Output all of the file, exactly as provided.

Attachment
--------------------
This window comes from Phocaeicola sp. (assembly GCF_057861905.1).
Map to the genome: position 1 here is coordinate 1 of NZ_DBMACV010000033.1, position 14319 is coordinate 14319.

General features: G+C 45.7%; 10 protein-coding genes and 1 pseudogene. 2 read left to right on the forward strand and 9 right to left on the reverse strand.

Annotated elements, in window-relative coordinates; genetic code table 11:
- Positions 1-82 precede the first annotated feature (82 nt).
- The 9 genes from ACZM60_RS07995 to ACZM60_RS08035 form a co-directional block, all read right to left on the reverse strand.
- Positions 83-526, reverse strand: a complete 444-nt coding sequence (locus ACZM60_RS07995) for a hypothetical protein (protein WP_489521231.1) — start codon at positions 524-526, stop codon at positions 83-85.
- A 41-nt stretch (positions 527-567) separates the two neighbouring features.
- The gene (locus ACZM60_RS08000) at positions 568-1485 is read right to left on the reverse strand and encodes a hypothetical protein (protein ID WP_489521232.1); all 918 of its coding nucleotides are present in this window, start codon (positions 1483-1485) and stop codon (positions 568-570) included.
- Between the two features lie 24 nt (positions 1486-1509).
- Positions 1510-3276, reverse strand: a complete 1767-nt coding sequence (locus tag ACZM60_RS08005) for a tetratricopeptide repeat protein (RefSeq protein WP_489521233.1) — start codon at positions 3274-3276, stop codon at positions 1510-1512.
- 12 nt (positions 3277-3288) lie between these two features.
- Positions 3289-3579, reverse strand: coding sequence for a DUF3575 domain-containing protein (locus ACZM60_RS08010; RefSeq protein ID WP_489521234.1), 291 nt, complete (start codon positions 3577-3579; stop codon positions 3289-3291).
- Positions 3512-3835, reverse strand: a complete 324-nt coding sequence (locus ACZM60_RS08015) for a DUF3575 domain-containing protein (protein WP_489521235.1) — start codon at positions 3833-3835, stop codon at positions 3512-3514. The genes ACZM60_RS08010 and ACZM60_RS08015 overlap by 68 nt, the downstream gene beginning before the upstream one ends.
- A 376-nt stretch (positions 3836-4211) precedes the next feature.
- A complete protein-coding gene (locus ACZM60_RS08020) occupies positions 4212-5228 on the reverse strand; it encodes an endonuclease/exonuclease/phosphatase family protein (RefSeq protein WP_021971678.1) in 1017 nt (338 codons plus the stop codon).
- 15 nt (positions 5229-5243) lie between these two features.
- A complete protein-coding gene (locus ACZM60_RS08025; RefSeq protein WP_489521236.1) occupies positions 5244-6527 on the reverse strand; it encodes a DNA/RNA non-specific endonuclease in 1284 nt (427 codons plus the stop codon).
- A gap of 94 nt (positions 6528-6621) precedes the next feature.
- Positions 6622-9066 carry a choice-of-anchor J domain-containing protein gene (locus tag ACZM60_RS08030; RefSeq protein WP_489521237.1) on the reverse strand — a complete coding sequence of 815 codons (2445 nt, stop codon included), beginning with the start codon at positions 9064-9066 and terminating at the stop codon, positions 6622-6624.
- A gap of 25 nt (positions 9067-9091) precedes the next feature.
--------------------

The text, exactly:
This window comes from Phocaeicola sp. (assembly GCF_057861905.1).
Map to the genome: position 1 here is coordinate 1 of NZ_DBMACV010000033.1, position 14319 is coordinate 14319.

General features: G+C 45.7%; 10 protein-coding genes and 1 pseudogene. 2 read left to right on the forward strand and 9 right to left on the reverse strand.

Annotated elements, in window-relative coordinates; genetic code table 11:
- Positions 1-82 precede the first annotated feature (82 nt).
- The 9 genes from ACZM60_RS07995 to ACZM60_RS08035 form a co-directional block, all read right to left on the reverse strand.
- Positions 83-526, reverse strand: a complete 444-nt coding sequence (locus ACZM60_RS07995) for a hypothetical protein (protein WP_489521231.1) — start codon at positions 524-526, stop codon at positions 83-85.
- A 41-nt stretch (positions 527-567) separates the two neighbouring features.
- The gene (locus ACZM60_RS08000) at positions 568-1485 is read right to left on the reverse strand and encodes a hypothetical protein (protein ID WP_489521232.1); all 918 of its coding nucleotides are present in this window, start codon (positions 1483-1485) and stop codon (positions 568-570) included.
- Between the two features lie 24 nt (positions 1486-1509).
- Positions 1510-3276, reverse strand: a complete 1767-nt coding sequence (locus tag ACZM60_RS08005) for a tetratricopeptide repeat protein (RefSeq protein WP_489521233.1) — start codon at positions 3274-3276, stop codon at positions 1510-1512.
- 12 nt (positions 3277-3288) lie between these two features.
- Positions 3289-3579, reverse strand: coding sequence for a DUF3575 domain-containing protein (locus ACZM60_RS08010; RefSeq protein ID WP_489521234.1), 291 nt, complete (start codon positions 3577-3579; stop codon positions 3289-3291).
- Positions 3512-3835, reverse strand: a complete 324-nt coding sequence (locus ACZM60_RS08015) for a DUF3575 domain-containing protein (protein WP_489521235.1) — start codon at positions 3833-3835, stop codon at positions 3512-3514. The genes ACZM60_RS08010 and ACZM60_RS08015 overlap by 68 nt, the downstream gene beginning before the upstream one ends.
- A 376-nt stretch (positions 3836-4211) precedes the next feature.
- A complete protein-coding gene (locus ACZM60_RS08020) occupies positions 4212-5228 on the reverse strand; it encodes an endonuclease/exonuclease/phosphatase family protein (RefSeq protein WP_021971678.1) in 1017 nt (338 codons plus the stop codon).
- 15 nt (positions 5229-5243) lie between these two features.
- A complete protein-coding gene (locus ACZM60_RS08025; RefSeq protein WP_489521236.1) occupies positions 5244-6527 on the reverse strand; it encodes a DNA/RNA non-specific endonuclease in 1284 nt (427 codons plus the stop codon).
- A gap of 94 nt (positions 6528-6621) precedes the next feature.
- Positions 6622-9066 carry a choice-of-anchor J domain-containing protein gene (locus tag ACZM60_RS08030; RefSeq protein WP_489521237.1) on the reverse strand — a complete coding sequence of 815 codons (2445 nt, stop codon included), beginning with the start codon at positions 9064-9066 and terminating at the stop codon, positions 6622-6624.
- A gap of 25 nt (positions 9067-9091) precedes the next feature.